Post-graduation, Ms. Whetsell got the opportunity to work professionally in New York with her friends and in warehouses, helping other people with their ideas. She even got the chance to work for the New York Theatre Workshop on their production of “Hadestown.”

“It was really cool being able to work with professionals and learn from them,” Ms. Whetsell said. 

  She went to Fordham University, where she double majored in performance and directed various shows. Upon graduating college, she worked at Don Estridge High Tech Middle School for two and a half years. She built up the program there into an elite, audition-required one that does two shows a year. 

Although she enjoyed working there, when she heard about the job opening at Dreyfoos, she felt the urge to apply because of her personal connection. 

“When I heard about the opening, I just put [my job application] out into the universe and I thought ‘Well, I graduated from there. I would love to come back to my old school,’” Ms. Whetsell said. “I think this program for all students is really special, so I had to throw in my name and now, I can’t believe it.”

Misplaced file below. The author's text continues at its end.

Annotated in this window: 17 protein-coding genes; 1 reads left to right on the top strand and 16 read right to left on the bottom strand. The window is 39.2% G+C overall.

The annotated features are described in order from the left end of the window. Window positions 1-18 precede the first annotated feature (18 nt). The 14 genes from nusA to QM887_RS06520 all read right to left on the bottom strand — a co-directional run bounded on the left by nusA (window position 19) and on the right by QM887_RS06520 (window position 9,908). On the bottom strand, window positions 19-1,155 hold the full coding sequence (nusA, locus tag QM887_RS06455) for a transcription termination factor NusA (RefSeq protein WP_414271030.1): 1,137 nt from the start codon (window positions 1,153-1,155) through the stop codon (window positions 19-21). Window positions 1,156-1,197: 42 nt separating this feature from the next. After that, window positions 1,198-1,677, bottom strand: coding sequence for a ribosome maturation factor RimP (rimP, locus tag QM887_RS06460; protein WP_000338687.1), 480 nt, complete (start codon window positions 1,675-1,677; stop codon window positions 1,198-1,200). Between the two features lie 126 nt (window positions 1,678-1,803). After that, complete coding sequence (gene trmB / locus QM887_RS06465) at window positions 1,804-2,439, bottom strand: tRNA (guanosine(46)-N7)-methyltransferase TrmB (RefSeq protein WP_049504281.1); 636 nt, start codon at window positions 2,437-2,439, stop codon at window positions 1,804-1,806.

In the end, she wants to contribute to her student’s future by passing on her expertise in theatre.

“I hope they walk away from my class with a better sense of who they are as an artist and an actor,” Ms. Whetsell said. “I want them to use all the tools I give them in their journey, whatever that may be, whether it’s in theatre or not.” 

This year, she is excited to learn from her students and grow as an educator. She has already helped with callbacks for the fall musical and will continue to work on the production. 

“They bring something new every day, and you can plan one thing, but then the energy that they bring in room can be something different,” Ms. Whetsell said. “It’s never the same. It’s not like a desk job; it gets me on my feet. There are a lot of great things about teaching. It’s a dream come true for me.”